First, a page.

January 24, 2019 8:44 pm
A living legend. An inspiration. And, still at the forefront of space exploration. This week on StarTalk Radio, Neil deGrasse Tyson sits down with Dr. Mae Jemison, MD, former astronaut and principal on the 100 Year Starship. This is the latest in our series of “A Conversation with…” episodes where we break from our normal format to enjoy an uninterrupted conversation with Mae and Neil.
To start, we dive into Mae’s life before she went into space. You’ll learn about her time spent in Africa and her background in engineering. She also had to make a choice between being a doctor and a dancer and it wasn’t until she got her mother’s advice that she knew what path she had to take. You’ll also learn about Mae’s time growing up on the south side of Chicago.
Next, we explore space exploration. You’ll find out more about Mae’s time in space. She was aboard STS-47 (which was the 50th space shuttle mission) which served as a Spacelab mission. We discuss the termination of the space shuttle program and why it felt like more of an “end” than when the Gemini program ended.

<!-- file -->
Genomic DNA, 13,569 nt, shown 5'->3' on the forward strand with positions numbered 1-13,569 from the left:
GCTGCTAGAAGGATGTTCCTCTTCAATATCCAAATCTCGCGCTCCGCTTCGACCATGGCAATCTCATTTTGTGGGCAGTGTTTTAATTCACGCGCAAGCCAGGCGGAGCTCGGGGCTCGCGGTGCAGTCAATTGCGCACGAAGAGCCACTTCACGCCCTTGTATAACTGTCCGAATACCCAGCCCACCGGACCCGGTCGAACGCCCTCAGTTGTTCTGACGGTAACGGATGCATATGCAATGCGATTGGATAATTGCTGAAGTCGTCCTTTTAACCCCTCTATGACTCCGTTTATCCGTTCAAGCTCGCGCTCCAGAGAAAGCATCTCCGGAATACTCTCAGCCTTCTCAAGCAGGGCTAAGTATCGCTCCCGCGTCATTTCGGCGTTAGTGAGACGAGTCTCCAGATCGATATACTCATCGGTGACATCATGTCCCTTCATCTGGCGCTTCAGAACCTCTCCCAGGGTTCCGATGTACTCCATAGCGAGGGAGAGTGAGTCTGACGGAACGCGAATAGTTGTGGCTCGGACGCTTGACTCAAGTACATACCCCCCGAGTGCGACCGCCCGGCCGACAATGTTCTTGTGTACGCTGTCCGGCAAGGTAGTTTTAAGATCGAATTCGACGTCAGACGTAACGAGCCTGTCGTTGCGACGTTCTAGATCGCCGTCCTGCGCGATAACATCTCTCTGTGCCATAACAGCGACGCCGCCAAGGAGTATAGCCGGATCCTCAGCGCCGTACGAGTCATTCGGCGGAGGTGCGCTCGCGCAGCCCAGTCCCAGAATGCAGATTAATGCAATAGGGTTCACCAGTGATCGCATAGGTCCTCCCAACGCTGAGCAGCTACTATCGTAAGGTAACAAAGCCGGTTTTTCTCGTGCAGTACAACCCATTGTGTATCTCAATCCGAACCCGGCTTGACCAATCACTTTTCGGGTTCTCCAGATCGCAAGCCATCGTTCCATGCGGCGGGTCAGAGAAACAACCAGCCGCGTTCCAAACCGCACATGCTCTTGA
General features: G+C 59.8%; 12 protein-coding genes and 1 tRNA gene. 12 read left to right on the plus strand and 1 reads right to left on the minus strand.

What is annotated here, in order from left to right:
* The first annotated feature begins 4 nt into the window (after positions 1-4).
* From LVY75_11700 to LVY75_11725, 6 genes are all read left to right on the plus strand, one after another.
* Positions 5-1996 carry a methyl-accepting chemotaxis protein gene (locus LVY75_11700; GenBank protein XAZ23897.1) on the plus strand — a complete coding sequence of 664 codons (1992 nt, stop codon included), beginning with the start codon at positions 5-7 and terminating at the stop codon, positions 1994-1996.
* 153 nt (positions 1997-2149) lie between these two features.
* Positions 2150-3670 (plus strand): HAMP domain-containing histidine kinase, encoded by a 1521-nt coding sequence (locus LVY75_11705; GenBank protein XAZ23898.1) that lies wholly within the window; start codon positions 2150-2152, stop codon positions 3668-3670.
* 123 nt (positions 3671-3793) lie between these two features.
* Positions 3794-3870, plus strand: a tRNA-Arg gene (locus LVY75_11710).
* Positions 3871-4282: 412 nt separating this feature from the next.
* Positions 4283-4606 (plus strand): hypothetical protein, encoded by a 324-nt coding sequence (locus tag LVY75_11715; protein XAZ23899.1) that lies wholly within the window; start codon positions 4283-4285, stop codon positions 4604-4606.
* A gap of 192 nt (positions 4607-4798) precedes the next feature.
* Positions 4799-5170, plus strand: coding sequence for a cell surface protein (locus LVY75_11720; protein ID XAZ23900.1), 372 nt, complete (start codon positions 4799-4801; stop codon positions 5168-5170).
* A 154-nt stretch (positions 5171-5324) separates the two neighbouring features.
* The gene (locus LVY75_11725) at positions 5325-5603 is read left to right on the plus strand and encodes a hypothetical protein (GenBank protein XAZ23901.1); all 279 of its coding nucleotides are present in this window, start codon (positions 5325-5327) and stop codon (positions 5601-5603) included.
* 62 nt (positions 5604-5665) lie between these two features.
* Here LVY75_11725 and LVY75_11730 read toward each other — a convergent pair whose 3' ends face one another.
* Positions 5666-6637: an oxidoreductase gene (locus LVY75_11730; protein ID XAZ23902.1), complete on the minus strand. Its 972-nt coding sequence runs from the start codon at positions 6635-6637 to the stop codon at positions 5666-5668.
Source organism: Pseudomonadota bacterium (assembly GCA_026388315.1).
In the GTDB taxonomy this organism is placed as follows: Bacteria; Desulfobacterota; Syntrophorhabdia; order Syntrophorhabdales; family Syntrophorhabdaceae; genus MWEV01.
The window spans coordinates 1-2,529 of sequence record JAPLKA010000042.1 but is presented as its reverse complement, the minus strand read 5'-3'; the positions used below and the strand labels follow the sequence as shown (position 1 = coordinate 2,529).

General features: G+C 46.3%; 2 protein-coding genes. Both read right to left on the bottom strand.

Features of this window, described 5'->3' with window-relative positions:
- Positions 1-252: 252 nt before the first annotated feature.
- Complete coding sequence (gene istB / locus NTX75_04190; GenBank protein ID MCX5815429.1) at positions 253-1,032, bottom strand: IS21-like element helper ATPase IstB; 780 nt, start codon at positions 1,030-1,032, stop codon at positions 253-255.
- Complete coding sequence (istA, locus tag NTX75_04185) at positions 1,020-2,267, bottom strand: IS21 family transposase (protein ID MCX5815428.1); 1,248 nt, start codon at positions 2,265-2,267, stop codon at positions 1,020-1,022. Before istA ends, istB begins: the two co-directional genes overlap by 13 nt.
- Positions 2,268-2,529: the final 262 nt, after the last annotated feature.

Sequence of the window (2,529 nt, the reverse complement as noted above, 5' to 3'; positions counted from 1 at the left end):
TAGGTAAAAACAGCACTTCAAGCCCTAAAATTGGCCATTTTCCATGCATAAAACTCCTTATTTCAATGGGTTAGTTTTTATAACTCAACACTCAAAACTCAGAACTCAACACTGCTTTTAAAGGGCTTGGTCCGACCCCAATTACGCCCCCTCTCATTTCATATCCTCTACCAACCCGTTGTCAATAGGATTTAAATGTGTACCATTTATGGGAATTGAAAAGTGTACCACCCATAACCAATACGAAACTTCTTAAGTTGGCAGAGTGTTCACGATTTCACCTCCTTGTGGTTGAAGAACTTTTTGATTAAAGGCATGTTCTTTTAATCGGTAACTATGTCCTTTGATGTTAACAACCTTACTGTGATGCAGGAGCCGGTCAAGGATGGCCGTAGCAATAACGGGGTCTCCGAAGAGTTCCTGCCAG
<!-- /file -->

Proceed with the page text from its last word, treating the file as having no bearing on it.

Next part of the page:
Mae tells us why she was irritated when she first joined the astronaut program. You’ll also hear why Mae thinks we haven’t had humans on Mars yet, and it doesn’t have to do with the technology.
You’ll also get details on Mae’s newest venture – the 100 Year Starship. If you’re unfamiliar with what the 100 Year Starship is, it ‘exists to make the capability of human space exploration travel beyond our solar system a reality within the next 100 years.’ Neil and Mae discuss the challenges that face humans trying to accomplish interstellar travel. All that, plus, find out why projects like these fuel the creativity, innovation, and prosperity for future generations.
Please join us tomorrow night for A Conversation with Dr. Mae Jemison at 7pm ET right here on our website, as well as on Apple Podcasts, Google Play Music, SoundCloud, Spotify, Stitcher, and TuneIn. If you’re an All-Access subscriber, you can listen to this episode ad-free at 7pm, too.
That’s it for now. Keep Looking Up!